March 6, 2018
A Human Rights Lens on the Detention and Forced Medical Treatment of Pregnant Women
Co-Director, Human Rights and Gender Justice Clinic at CUNY Law School
How far can a state go in restricting a woman’s constitutional rights under the guise of protecting a fetus? The Seventh Circuit will soon have the opportunity to answer this question when it issues its much-anticipated decision in Loertscher v. Anderson. The case challenges a Wisconsin law that allows child protective services to take a pregnant woman into custody to protect her “unborn child,” from “the time of fertilization to the time of birth,” based on concern that the woman’s purported use of alcohol or controlled substances poses a “substantial risk” to the physical health of her “unborn child.”
Wisconsin’s law is unique in that it places a woman in the custody of child protective services. However, several other states allow or promote use of civil commitment laws to detain pregnant women. Civil statutes that detain pregnant women to prevent future substance use and force them to undergo drug treatment raise serious constitutional issues related to a woman’s right to liberty, privacy, personal autonomy, and non-discrimination.
As we argue in a new ACS Issue Brief, they also violate core human rights principles.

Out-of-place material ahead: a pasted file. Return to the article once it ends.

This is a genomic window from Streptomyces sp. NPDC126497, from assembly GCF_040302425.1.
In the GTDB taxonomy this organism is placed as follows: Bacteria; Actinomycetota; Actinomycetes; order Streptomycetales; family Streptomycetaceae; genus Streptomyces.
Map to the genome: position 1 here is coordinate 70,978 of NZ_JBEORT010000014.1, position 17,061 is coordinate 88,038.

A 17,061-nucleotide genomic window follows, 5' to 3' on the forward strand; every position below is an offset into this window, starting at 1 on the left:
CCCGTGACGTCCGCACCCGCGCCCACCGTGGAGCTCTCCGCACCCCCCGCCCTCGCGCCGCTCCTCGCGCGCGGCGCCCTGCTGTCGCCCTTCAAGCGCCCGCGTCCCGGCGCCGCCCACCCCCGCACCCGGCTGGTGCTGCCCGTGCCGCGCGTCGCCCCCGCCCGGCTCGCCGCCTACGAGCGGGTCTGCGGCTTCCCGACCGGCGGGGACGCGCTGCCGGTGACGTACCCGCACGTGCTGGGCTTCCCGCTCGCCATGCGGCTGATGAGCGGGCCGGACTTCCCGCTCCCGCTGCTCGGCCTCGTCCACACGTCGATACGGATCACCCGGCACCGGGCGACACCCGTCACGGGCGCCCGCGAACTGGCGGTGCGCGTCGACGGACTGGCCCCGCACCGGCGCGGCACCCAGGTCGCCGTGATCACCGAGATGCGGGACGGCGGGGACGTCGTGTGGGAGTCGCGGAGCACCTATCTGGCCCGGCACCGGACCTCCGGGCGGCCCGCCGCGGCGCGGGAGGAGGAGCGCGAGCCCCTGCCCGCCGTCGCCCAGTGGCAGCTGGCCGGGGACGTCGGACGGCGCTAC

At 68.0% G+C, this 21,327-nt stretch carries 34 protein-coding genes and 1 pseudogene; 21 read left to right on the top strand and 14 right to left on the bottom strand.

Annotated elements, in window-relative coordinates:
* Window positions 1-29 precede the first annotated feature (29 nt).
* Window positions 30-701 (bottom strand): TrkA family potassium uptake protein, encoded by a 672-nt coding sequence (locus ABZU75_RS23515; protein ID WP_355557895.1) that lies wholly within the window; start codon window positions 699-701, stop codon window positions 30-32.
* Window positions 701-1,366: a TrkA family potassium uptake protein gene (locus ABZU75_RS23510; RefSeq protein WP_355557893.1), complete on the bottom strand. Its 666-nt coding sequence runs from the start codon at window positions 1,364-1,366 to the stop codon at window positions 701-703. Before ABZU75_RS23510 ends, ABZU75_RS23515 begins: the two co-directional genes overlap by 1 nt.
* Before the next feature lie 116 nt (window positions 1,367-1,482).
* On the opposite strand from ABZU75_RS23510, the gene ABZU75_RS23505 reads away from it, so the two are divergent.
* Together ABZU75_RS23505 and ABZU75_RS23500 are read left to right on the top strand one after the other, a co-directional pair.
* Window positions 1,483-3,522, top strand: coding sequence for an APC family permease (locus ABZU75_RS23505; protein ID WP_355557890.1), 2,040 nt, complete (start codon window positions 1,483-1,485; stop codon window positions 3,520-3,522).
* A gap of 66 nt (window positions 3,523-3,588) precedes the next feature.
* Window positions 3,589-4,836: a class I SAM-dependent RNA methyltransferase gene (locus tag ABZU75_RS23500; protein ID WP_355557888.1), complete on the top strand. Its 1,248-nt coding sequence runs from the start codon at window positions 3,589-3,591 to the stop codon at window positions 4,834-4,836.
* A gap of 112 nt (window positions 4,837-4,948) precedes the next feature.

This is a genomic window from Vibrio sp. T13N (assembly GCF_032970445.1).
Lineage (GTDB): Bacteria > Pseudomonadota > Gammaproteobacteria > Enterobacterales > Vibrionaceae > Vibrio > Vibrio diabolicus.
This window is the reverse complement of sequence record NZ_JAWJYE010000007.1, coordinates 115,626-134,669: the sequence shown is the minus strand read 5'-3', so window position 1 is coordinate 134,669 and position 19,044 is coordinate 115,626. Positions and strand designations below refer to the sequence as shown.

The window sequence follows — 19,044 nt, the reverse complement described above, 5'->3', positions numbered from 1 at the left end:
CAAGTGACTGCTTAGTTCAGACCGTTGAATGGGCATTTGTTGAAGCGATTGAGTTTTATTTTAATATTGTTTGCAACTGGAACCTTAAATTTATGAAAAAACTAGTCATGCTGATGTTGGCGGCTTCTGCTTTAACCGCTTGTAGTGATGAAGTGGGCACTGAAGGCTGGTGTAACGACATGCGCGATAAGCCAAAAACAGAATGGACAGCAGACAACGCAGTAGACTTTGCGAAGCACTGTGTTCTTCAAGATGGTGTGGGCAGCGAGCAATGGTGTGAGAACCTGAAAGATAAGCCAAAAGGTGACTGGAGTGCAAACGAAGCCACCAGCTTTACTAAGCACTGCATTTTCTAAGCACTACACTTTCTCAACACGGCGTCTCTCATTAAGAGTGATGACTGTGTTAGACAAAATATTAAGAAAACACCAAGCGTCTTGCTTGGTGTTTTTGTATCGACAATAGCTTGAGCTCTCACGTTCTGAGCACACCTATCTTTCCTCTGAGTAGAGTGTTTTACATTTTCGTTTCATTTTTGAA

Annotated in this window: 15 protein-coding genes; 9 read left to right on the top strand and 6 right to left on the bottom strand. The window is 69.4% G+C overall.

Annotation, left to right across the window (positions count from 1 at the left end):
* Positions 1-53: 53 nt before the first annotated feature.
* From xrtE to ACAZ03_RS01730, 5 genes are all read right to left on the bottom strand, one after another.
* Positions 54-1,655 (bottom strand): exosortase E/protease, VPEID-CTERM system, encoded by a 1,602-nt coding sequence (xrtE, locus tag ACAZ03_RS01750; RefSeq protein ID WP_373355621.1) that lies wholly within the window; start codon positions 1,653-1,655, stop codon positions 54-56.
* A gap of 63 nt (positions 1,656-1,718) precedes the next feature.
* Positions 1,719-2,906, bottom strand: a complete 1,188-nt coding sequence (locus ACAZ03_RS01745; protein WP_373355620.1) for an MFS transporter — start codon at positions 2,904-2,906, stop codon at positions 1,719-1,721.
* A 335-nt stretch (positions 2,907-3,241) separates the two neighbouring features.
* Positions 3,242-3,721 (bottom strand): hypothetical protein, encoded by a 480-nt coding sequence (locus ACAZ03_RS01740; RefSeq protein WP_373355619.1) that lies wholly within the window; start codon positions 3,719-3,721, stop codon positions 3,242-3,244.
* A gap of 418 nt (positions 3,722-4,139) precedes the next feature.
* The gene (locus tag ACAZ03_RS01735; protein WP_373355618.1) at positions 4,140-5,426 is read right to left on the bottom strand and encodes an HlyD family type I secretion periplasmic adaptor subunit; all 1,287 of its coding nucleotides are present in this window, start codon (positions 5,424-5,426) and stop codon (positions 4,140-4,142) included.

Universal human rights standards recognize that every person has the right to be free from arbitrary detention and forced medical treatment. Women do not lose these rights when they become pregnant. Indeed, human rights bodies emphasize the importance of incorporating a gender perspective to ensure that physical differences between women and men -- such as the capacity to be pregnant -- as well as stereotypical attitudes about women’s ability and right to make their own health care decisions, are not used to undermine women’s equal enjoyment of their human rights. Human rights bodies have explicitly rejected the idea that fetal interests can be considered separately from, or promoted to the detriment of, pregnant women. And human rights standards emphasize that pregnant women must be treated with dignity and respect.
International human rights experts have raised concern about statutes like the one at issue in Loertscher. In October 2016, at the conclusion of an official fact-finding visit to the United States, in addition to raising due process concerns, the U.N. Working Group on Arbitrary Detention described such laws as a “form of deprivation of liberty [that] is gendered and discriminatory . . . , as pregnancy combined with the presumption of drug or other substance abuse, is the determining factor for involuntary treatment.” It recommended that laws like Wisconsin’s that purport to seek to promote maternal and fetal health “be replaced with alternative measures that protect women without jeopardizing their liberty.”
Ultimately, the Seventh Circuit may avoid addressing whether the Wisconsin law violates women’s liberty and privacy rights by holding the statute void on vagueness grounds (as the district court did). Nevertheless, international human rights law illuminates the fundamental rights violations resulting from Wisconsin Act 292 and state civil confinement laws targeting pregnant women suspected of substance use, and thus provides a useful perspective for courts and legislatures considering similar civil detention schemes.